Rudo y Cursi is a Mexican film that had off-the-charts potential. The film's producers (Alfonso Cuarón [Children of Men], Alejandro González Iñárritu [Babel] and Guillermo del Toro [Pan's Labyrinth] and stars (Diego Luna and Gael García Bernal, reunited for the first time since Y tu mamá también) gave this film the ingredients to perhaps make it Mexico's Citizen Kane. But unfortunately the result is a bit more like the debut album of an American Idol winner: that is, an overly-crafted mess with moments of disjointed amusement, perhaps because there was just one too many cooks in la cocina.
Written and directed by Carlos Cuarón (who wrote Y tu mamá también), Rudo y Cursi is a tale of two brothers: Beto (Luna) and Tato (Bernal), nicknamed "Rudo" (tough) and "Cursi" (corny), respectively. The brothers work on a banana plantation in some remote corner of Mexico and play soccer for the village team. Rudo dreams of playing soccer professionally while Cursi dreams of becoming a famous singer; both dream of having enough money to build a house for their mother. The Spanish-language film is a rags-to-riches fable about what happens when these dreams (at least some of them) come true. It's a film that lends credibility to the phrase "be careful what you wish for."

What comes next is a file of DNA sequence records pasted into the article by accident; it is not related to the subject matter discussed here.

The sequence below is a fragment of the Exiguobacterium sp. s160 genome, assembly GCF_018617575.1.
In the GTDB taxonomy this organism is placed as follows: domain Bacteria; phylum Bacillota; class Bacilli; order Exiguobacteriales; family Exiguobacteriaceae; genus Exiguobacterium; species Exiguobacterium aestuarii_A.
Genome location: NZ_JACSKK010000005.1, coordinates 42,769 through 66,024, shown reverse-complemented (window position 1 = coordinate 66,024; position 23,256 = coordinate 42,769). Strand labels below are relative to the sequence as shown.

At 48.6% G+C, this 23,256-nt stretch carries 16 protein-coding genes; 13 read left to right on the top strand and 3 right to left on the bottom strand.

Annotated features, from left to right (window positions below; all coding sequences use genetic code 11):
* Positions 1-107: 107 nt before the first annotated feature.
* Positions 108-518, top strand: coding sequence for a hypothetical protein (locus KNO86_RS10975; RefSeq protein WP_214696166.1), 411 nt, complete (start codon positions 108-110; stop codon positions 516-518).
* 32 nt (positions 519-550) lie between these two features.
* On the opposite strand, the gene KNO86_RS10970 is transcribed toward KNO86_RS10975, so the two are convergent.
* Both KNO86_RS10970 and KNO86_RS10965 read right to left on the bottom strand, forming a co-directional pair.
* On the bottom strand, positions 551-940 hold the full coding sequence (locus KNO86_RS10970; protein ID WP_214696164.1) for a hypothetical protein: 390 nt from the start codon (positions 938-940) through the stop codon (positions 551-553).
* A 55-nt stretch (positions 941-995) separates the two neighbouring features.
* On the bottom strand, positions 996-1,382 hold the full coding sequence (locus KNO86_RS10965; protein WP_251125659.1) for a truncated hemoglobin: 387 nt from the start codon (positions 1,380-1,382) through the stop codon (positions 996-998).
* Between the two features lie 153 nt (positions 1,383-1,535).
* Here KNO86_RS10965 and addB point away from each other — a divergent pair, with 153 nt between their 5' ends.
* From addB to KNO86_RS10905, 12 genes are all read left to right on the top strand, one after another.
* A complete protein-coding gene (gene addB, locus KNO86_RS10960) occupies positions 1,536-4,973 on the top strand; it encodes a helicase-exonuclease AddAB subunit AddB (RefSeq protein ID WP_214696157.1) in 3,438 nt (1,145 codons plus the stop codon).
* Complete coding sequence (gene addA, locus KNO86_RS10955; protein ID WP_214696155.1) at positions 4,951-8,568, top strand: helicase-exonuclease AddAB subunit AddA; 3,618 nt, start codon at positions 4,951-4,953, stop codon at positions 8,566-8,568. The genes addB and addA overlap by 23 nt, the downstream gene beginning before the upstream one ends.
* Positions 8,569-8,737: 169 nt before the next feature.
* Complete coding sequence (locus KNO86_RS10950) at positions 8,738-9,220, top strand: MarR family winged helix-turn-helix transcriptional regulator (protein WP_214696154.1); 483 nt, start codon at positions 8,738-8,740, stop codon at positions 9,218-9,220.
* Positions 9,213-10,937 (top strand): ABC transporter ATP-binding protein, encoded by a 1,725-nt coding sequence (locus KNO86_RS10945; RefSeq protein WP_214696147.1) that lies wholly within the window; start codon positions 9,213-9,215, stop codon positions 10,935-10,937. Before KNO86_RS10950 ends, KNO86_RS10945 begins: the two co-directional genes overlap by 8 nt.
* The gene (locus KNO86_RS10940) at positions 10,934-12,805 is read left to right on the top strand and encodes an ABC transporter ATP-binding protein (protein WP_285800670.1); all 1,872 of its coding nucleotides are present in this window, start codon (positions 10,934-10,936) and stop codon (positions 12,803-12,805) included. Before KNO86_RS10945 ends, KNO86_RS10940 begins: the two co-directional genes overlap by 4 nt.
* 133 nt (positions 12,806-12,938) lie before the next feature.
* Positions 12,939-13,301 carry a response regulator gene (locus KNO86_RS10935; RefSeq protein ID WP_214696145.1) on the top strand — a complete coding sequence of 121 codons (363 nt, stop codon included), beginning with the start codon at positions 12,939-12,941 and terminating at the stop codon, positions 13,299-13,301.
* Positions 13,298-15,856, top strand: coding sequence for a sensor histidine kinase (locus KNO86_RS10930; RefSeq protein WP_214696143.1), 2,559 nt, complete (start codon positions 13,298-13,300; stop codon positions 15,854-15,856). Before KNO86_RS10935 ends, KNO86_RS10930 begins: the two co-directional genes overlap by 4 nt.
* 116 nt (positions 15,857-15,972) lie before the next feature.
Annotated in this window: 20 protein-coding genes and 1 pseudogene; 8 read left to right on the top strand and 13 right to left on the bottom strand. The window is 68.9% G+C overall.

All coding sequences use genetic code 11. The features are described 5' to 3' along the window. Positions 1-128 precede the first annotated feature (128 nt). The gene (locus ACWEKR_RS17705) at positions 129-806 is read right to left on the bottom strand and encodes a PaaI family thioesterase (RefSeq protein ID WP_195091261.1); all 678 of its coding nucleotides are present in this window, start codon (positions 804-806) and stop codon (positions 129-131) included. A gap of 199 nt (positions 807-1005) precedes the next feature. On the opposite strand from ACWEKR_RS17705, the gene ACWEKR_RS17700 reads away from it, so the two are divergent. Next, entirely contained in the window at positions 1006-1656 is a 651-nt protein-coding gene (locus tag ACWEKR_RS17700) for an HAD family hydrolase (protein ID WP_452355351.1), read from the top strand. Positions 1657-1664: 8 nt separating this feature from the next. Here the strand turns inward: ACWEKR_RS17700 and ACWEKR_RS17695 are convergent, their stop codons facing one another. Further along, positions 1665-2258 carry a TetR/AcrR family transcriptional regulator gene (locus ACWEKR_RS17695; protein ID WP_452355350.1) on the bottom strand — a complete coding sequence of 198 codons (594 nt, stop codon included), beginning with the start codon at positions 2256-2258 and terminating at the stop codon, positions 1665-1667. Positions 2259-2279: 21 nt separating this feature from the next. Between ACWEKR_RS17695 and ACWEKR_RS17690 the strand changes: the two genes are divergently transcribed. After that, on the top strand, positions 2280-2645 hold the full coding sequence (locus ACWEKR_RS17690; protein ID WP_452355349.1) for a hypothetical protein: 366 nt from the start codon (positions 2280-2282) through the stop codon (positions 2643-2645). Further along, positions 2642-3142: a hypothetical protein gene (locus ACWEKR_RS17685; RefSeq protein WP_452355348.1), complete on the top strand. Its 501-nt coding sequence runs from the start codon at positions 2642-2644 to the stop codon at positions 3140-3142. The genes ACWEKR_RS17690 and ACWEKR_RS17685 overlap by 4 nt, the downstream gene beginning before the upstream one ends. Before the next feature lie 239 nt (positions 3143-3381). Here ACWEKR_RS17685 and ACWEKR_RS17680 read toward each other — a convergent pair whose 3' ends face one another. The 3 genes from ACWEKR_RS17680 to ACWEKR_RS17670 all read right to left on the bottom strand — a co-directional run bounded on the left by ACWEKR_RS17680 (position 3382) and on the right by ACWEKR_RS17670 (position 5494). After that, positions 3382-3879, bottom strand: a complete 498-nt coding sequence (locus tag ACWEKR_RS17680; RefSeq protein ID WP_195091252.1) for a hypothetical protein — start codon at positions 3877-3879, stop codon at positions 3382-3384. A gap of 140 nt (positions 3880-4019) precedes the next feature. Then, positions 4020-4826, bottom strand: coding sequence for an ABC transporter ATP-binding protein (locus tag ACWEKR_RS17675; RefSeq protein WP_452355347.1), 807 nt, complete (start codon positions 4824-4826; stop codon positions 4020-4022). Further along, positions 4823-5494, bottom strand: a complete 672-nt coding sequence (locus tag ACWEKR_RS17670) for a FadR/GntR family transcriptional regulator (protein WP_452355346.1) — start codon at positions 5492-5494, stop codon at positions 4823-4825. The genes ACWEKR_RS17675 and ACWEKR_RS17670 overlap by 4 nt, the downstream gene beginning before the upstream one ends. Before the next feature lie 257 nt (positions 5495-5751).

Both Rudo and Cursi are plucked from obscurity and catapulted to fame and fortune, by way of an opportunistic agent (Guillermo Francella) and a seemingly very corrupt professional soccer world. They soon become household name soccer stars in Mexico and begin to experience both the luxuries (houses, Hummers, Dolce & Gabbana clothes) and vices (gambling, women, drugs) that life in the Mexico City fast lane affords. In remarkably ...1